Painted in 1751 for the Kaiserhall of the then newly built Würzburg Residenz, The Marriage of the Emperor Frederick Barbarossa to Beatrice of Burgundy is a fresco depicting the marriage of a 12th century Holy Roman Emperor, bedecked in the costumes of the 16th century. Emperor Frederick Barbarossa and his spouse, Beatrice, kneel before Gebhard, Bishop of Würzburg. To the right are gathered the royal household and sundry courtiers, while the father of the bride, Count Raynald of Burgundy, kneels on the steps to the left of the altar with two pageboys. In a typically playful touch, Tiepolo places the motely dressed court jester, on his knees in the foreground, with his back turned to the spectator.
While most of the limelight had gone to Tiepolo's virtuosic masterpiece, Apollo and the Continents which graces the Würzburg Residenz stairwell, this fresco is no less impressive. Historians tend to dwell on the theatricality of Tiepolo's art and one can see why when analyzing a painting such as this. Two putti draw back the gilded curtains as if opening a play or an opera with the resulting negative space serving as a proscenium through which to view the nuptials of the Emperor. That Tiepolo has used architecture to such a good effect in the service of art is a hallmark of his genius. Here he and his assistants (chief among them his son, Giovanni) blend the illusory with the real with consummate skill. It is also in the subtlety of expression and gesture as well as in trompe l'oeil virtuosity that Tiepolo shows his hand. We observe, for instance, Beatrice's beautiful, if haughty, face painted with Tiepolo's customary panache: the merest suggestion of pink tempers her iciness. The presence of the Jester is surely not insignificant. Tiepolo's little joke is an example of Rococo levity. Such a touch would have been unthinkable in the hands of a truly Baroque master such as Veronese (to whom Tiepolo is often compared) and is further evidence of his Rococo credentials.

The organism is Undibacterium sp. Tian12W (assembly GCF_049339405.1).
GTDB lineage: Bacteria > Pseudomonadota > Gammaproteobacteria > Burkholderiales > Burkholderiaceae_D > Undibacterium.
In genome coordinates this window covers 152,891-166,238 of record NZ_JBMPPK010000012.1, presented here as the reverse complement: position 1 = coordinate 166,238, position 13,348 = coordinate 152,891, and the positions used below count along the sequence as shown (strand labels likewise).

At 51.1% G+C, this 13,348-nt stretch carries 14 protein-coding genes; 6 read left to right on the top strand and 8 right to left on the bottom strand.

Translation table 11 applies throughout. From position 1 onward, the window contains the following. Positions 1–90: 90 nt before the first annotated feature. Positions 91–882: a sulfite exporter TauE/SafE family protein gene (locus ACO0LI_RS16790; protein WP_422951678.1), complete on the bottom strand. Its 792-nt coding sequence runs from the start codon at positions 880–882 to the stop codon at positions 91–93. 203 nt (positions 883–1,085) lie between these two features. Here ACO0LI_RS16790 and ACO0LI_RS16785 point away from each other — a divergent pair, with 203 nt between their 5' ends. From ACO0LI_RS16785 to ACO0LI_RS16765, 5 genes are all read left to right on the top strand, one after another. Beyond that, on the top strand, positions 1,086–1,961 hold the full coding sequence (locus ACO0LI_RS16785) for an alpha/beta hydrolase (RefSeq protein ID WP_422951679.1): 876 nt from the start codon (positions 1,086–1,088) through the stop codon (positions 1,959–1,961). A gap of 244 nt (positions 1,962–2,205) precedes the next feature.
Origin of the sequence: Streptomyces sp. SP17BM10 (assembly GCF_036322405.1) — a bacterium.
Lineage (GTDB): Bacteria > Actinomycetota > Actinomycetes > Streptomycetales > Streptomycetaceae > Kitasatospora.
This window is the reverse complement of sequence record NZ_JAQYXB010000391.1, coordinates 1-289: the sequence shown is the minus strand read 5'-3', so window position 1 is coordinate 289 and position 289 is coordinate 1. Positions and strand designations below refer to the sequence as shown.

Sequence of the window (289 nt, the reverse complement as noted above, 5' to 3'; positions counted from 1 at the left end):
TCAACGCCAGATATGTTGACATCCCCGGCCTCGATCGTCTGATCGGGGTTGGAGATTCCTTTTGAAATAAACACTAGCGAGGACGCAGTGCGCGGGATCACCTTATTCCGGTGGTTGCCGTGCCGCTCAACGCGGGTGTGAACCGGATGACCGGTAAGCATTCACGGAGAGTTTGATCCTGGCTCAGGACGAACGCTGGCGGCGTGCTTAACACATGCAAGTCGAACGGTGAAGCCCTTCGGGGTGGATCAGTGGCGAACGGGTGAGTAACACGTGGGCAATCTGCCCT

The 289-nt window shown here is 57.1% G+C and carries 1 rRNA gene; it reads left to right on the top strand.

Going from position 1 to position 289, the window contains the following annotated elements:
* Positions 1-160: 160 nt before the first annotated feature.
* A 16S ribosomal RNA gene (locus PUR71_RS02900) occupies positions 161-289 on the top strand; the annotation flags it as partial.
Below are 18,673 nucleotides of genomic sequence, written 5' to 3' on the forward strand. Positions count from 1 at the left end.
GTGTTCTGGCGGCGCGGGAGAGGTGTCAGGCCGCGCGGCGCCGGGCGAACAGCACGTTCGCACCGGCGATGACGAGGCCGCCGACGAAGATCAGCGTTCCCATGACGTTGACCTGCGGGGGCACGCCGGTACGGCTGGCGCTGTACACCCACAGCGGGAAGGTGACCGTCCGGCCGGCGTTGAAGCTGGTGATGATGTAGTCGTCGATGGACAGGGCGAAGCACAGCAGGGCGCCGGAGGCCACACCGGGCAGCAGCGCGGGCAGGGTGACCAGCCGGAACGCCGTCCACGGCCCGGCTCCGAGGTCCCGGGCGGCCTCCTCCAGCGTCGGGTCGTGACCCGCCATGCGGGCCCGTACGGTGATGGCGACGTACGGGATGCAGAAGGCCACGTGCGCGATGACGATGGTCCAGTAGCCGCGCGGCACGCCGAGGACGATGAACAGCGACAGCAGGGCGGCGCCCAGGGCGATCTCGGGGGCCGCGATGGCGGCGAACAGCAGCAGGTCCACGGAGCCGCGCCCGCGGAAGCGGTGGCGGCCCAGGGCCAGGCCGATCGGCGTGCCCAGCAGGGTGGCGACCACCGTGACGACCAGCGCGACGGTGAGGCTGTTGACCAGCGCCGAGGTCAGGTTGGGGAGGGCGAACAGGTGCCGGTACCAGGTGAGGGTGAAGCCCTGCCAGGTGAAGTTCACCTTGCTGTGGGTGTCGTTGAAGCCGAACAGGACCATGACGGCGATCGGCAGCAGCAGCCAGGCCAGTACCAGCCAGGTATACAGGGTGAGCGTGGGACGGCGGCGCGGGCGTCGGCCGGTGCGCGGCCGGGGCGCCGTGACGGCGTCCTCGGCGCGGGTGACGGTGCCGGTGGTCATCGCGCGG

Fresco - Imperial Hall of the Residenz, Würzburg, Germany
The Glory of Spain
It is likely that by the time he arrived in Madrid in June 1762 for his last major undertaking, Tiepolo (ably assisted by sons, Domenico and Lorenzo) had become aware that the appetite for panegyric paintings promoting the glorification of kings and nations (not to mention the ennobled more generally) was coming to an end. Tiepolo was nevertheless one of the few European painters still working on such an overpowering scale and Spain was at that time a leading European power. Little wonder, then, that King Charles III would commission him to adorn the throne room in the recently built palace with allegorical depictions of Spain's rule in the Americas and other far flung lands. At 66 years of age, Tiepolo was approaching the end of his life but he proved with his ceiling frescos that, even despite some serious architectural shortcomings, he was still able to produce work of an exceptionally fine quality.
The Glory of Spain is a brilliant fusion of elements drawn from his previous work including decorative features from his time in residence at the Würzburg and his frescoes at the spectacular Villa Pisani in Stra (situated on the canal linking Venice and Padua). Tiepolo had in fact completed the oil sketches for The Glory of Spain before leaving Venice. However, on arrival at the palace, Tiepolo was faced with the problem of decorating a throne room with inadequate natural light sources. His chromatic oil sketches could not therefore be fully realized. There is then a degree of imposed improvisation in the way Tiepolo, to compensate for the relatively subdued chromatic treatment, created his largest ever empty expanse of sky. Tiepolo left enough room in his painting to let the eye of the spectator fill in the blanks; allowing them in effect to bring their own interpretations to the scene. It is this aspect of his method perhaps that would exert such a profound influence on the likes of Fragonard, Delacroix and Goya all of whom sought to use art to invoke the imagination of the spectator through open space.
Fresco - Throne Room, Palacio Real, Madrid